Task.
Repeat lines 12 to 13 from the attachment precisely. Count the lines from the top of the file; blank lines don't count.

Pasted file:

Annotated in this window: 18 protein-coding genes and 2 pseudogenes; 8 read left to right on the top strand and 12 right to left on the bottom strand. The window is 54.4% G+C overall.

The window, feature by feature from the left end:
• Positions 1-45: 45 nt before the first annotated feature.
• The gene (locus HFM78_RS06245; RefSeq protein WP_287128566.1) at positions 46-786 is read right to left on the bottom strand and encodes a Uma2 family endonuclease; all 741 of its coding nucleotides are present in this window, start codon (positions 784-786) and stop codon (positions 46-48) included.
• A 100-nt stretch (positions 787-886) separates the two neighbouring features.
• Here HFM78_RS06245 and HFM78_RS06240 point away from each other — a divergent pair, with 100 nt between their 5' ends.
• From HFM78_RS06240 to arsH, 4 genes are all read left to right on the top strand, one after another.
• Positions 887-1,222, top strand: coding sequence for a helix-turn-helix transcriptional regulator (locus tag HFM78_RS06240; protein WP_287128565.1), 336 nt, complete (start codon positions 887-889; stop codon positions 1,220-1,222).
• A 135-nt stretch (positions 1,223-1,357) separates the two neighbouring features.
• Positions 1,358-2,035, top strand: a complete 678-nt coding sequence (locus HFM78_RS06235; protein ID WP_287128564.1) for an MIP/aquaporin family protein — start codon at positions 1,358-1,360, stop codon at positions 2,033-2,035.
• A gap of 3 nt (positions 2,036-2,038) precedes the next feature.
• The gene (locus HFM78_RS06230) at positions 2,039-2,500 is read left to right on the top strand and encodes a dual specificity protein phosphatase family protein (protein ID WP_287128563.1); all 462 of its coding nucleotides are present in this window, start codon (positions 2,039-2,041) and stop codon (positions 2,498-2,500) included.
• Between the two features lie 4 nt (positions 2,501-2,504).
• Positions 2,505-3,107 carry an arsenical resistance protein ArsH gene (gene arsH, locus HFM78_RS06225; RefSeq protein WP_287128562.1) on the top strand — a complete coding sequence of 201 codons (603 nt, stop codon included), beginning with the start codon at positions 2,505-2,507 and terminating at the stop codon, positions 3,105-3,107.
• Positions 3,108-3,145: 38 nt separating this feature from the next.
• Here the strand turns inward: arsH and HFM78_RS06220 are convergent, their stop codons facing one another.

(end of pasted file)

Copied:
• The gene (locus HFM78_RS06230) at positions 2,039-2,500 is read left to right on the top strand and encodes a dual specificity protein phosphatase family protein (protein ID WP_287128563.1); all 462 of its coding nucleotides are present in this window, start codon (positions 2,039-2,041) and stop codon (positions 2,498-2,500) included.
• Between the two features lie 4 nt (positions 2,501-2,504).